Friday + Dr.S O'D = Writer's Therapy
I occasionally give workshops and seminars in my Brooklyn Heights
office on topics of interest to writers. If you would like to be
notified about upcoming events, email me at Dr.Sue at mindspring dot
Dear Dr. Sue:
Like a lot of writers, I have created a website to promote my works and interact with readers. Mostly it’s a breezy back and forth, and many questions have to do with the craft of writing and the business side. I understand that some readers feel like they know me well through my writing, which, in turn, has led some to share very personal and occasionally troubling issues from their own lives. I'm no counselor, but I do want to respond and refer them to credible resources that can provide sound information on issues like depression, chemical dependency, and family violence.
How should I respond?
Midlister with Website
When we are confused and in pain, it is natural to want to reach out to others who seem to understand what we are going through. Novelists who portray important human problems in a convincing and compassionate way often have to field letters from readers who share their own troubling stories and ask for help. (See, for example, <a href=" http://mjroseblog.typepad.com/buzz_balls_hype/2006/04/the_doctor_is_i.html#comments">this letter from a thriller writer</a>who hears from survivors of violent crimes.)
It seems, though, that the Internet intensifies readers’ feelings of intimacy with writers. Writers often post highly personal information on Web sites and blogs. Even when the content is focused solely on readings and promotion, the tone tends to be informal and chatty, reinforcing the illusion of “real life” give-and-take and even friendship. And the availability of a link through which to email the author makes contact much easier and less intimidating for many than putting pen to paper, or printing and mailing a formal letter, would be.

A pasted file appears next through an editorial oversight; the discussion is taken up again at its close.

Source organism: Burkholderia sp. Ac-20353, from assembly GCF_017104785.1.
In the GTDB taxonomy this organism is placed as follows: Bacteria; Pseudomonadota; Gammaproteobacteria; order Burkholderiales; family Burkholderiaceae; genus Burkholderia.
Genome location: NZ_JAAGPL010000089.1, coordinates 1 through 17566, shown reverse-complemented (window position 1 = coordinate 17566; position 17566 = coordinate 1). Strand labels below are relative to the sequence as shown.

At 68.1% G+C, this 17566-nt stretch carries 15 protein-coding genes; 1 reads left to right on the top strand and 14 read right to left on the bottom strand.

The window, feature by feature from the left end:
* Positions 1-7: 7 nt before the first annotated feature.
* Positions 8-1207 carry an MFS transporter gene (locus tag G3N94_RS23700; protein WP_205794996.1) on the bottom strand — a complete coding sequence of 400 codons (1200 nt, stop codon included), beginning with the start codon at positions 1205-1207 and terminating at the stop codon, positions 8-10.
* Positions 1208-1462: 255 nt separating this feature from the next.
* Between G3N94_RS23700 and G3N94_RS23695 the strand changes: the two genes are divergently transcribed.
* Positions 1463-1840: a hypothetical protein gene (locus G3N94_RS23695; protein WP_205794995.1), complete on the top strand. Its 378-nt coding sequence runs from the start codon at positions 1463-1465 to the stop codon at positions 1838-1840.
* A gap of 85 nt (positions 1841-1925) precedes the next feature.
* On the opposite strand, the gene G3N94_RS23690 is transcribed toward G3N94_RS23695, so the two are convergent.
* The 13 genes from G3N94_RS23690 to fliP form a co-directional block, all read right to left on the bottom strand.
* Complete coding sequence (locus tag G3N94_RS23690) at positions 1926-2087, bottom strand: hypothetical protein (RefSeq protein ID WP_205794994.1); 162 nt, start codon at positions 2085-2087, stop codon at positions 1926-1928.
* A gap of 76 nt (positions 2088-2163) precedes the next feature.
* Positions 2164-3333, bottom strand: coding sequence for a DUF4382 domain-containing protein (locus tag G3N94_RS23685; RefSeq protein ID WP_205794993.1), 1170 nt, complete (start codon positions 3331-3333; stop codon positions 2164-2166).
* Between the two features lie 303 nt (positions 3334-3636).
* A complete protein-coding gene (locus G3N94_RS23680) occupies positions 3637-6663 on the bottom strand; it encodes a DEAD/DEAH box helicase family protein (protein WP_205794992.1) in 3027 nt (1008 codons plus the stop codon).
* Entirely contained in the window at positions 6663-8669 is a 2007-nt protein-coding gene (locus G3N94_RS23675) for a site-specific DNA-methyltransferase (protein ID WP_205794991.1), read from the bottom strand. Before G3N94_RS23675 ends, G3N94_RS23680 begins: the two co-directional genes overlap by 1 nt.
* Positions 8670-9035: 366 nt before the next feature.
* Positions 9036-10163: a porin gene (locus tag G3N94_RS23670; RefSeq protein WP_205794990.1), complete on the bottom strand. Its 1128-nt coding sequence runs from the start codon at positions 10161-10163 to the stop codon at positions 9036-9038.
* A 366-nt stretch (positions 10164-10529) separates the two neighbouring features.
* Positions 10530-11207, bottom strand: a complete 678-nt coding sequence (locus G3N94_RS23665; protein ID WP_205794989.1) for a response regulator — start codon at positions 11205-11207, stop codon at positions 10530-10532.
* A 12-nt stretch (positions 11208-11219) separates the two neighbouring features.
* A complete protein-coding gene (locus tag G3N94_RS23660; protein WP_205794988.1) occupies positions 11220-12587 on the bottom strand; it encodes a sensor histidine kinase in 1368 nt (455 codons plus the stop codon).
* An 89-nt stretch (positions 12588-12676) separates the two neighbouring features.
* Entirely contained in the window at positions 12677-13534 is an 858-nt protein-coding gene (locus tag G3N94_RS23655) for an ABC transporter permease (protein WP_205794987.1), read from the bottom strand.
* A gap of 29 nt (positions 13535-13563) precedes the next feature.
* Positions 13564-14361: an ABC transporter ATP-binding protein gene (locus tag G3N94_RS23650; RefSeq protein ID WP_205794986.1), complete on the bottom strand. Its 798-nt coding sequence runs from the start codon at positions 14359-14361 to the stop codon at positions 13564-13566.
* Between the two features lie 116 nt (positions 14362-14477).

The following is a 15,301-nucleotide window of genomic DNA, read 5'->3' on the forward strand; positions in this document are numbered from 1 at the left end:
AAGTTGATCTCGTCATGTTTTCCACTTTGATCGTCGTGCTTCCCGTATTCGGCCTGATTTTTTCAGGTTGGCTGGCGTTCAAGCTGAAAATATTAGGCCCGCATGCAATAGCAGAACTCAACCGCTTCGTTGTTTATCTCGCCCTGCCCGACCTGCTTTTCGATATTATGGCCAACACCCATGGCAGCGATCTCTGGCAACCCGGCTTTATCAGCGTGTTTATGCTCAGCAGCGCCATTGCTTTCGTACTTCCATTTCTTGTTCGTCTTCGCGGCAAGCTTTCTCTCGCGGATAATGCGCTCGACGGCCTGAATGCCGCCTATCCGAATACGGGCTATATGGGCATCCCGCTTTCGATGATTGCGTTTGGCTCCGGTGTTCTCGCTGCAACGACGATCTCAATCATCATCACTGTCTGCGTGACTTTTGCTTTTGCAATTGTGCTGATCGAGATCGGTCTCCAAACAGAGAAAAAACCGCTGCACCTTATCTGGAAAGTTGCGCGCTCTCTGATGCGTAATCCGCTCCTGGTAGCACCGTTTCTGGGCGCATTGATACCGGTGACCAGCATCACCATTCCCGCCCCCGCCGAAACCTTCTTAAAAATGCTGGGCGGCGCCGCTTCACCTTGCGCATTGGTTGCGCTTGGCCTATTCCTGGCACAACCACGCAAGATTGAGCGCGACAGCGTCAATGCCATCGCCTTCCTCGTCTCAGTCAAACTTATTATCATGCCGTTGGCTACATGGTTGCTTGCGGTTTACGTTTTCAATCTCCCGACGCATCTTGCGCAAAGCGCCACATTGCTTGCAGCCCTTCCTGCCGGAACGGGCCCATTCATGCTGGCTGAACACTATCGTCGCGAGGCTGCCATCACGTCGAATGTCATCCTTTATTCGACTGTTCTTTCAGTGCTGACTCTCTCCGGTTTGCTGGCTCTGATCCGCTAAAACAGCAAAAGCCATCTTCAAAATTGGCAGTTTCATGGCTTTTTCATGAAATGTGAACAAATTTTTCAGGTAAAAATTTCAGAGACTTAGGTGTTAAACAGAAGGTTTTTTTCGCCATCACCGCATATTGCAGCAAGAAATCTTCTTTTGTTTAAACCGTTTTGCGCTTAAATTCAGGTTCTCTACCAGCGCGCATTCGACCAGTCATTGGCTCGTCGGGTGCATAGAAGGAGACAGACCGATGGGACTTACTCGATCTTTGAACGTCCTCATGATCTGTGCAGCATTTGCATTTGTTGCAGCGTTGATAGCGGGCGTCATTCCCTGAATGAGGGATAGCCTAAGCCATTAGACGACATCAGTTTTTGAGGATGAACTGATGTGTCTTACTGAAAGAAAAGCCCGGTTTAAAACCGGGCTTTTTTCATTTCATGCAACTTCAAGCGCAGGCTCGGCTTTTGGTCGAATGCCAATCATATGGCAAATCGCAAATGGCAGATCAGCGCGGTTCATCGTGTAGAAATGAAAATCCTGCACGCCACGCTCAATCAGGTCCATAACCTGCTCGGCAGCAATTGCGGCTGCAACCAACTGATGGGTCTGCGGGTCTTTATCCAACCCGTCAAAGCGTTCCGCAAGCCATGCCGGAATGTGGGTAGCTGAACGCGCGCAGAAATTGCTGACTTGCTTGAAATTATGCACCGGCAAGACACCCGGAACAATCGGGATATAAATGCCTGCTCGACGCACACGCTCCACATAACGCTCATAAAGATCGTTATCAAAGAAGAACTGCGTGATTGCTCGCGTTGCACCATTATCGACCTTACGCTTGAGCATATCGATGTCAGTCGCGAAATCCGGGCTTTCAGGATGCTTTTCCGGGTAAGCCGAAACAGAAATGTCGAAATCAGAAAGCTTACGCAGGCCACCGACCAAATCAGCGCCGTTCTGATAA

All of this can be helpful in creating a community of loyal readers. Readers’ freedom in contacting you can help you keep abreast of the issues that are important them, and your accessibility can inspire readers to attend readings and other events to meet you face to face. But this illusion of intimacy can also spur readers to depend on you for guidance and support that you aren’t prepared to give. This can be particularly troubling if the writer is a young person or otherwise in a vulnerable position.
You may wish to consider posting the Web addresses of organizations that deal with the issues your readers write you about most frequently. For example, in the case of domestic violence, the Feminist Majority Foundation site is a good place to start. (If you would like to email me again, with more specifics about the types of letters you get, I’d be glad to help you locate other relevant organizations.) I would suggest posting a disclaimer, as well, stating that although you care about your readers’ issues, you don’t feel qualified to give advice or recommendations.
Resist the urge to give any sort of advice about any issue of critical importance to the reader. Even an experienced counselor can’t read between the lines of letters from strangers, ferreting out the information the writer omitted inadvertently, or because he or she can’t see the whole picture, or because it was too embarrassing to relate even to you. If you do find yourself sucked into offering this kind of help, you are likely to awaken at 3 am realizing that your well-intentioned advice may have put the reader, who trusted you, into even more danger or misery. Direct the reader to the appropriate organization, and express your sympathy and concern. Most readers will appreciate your caring response, as well as your restraint.
Susan O’Doherty, Ph.D., is a clinical psychologist with a New York City-based practice. A fiction writer herself, she specializes in issues affecting writers. Send your questions to her at Dr.Sue at mindspring dot com.